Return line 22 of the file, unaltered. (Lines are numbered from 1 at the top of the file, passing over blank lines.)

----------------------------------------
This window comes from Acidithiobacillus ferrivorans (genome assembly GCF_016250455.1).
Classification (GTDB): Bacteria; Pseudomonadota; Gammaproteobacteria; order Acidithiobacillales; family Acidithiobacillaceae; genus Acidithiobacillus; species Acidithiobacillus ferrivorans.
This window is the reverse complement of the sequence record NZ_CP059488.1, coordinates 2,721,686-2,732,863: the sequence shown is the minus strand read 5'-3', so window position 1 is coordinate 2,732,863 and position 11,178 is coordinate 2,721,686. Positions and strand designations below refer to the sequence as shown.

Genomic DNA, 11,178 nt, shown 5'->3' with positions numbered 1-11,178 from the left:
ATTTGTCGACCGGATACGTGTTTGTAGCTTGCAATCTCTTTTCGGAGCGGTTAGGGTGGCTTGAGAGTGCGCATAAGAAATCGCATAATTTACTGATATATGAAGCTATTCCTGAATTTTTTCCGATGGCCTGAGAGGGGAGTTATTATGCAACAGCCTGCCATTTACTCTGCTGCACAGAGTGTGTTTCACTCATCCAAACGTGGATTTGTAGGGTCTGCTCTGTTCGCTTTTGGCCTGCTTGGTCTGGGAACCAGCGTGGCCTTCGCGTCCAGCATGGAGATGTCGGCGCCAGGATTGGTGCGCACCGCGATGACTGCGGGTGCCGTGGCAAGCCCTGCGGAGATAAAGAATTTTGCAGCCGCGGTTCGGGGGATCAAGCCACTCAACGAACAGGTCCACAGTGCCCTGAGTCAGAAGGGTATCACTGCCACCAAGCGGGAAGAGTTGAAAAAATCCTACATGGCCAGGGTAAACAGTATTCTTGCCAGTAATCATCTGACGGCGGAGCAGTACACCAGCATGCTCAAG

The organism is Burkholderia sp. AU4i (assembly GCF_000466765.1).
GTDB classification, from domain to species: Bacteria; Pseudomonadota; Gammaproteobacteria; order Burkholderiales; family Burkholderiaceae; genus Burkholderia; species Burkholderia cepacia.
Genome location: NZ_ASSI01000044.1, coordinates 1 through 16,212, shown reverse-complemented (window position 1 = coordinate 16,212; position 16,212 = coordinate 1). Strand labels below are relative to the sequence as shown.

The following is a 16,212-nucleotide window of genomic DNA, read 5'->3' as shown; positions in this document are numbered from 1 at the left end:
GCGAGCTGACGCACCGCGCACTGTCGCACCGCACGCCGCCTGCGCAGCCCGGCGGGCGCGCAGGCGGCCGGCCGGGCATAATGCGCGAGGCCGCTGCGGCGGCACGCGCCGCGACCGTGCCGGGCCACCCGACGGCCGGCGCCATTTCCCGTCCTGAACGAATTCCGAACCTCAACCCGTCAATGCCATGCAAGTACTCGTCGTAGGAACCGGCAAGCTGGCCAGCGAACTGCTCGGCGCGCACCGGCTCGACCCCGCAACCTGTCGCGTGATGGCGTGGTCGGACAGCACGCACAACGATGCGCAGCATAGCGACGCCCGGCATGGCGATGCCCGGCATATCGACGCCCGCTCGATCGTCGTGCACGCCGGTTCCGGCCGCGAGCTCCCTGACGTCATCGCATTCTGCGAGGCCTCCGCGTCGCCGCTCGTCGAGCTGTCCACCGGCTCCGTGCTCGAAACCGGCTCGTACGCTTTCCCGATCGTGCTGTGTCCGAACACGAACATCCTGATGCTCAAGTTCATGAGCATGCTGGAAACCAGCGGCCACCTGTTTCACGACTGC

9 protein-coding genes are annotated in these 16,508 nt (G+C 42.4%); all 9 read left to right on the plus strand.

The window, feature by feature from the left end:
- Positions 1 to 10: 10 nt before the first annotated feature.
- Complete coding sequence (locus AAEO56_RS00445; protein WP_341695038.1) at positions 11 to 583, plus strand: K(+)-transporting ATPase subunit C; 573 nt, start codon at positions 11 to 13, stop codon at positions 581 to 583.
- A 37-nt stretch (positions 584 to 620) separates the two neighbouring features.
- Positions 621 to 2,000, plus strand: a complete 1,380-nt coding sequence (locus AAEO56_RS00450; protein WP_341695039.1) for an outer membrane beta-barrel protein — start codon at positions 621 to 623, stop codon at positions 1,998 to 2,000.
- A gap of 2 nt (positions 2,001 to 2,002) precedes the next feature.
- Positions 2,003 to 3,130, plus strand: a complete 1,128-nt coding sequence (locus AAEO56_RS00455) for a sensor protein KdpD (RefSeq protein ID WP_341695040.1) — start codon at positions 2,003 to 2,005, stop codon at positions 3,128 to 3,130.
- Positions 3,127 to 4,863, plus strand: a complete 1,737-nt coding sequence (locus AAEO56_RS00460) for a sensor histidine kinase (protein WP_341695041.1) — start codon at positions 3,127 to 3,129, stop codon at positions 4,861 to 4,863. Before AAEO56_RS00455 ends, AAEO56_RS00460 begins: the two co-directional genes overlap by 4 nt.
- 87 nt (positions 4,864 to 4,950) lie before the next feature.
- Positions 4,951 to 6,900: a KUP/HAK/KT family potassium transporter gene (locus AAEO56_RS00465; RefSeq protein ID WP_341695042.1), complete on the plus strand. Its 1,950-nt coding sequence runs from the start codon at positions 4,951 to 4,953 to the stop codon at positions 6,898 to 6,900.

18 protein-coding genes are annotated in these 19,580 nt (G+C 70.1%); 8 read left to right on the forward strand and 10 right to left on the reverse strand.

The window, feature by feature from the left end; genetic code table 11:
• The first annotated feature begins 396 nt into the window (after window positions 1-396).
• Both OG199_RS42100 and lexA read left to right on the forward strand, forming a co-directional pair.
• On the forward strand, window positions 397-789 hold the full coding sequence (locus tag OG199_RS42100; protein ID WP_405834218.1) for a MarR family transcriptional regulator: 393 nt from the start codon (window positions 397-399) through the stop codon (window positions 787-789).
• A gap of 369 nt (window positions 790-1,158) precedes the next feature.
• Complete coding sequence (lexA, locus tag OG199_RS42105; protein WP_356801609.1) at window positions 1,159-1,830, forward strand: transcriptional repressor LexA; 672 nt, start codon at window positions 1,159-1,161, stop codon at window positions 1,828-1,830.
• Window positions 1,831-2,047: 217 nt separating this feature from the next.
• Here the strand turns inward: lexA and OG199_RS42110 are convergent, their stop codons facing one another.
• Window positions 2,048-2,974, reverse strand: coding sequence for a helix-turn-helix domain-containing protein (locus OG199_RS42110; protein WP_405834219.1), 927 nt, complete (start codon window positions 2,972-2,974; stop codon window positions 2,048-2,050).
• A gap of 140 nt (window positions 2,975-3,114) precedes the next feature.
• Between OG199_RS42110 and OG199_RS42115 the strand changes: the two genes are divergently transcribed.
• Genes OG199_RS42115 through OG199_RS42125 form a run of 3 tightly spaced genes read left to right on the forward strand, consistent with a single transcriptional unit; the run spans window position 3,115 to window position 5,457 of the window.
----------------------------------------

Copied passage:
18 protein-coding genes are annotated in these 19,580 nt (G+C 70.1%); 8 read left to right on the forward strand and 10 right to left on the reverse strand.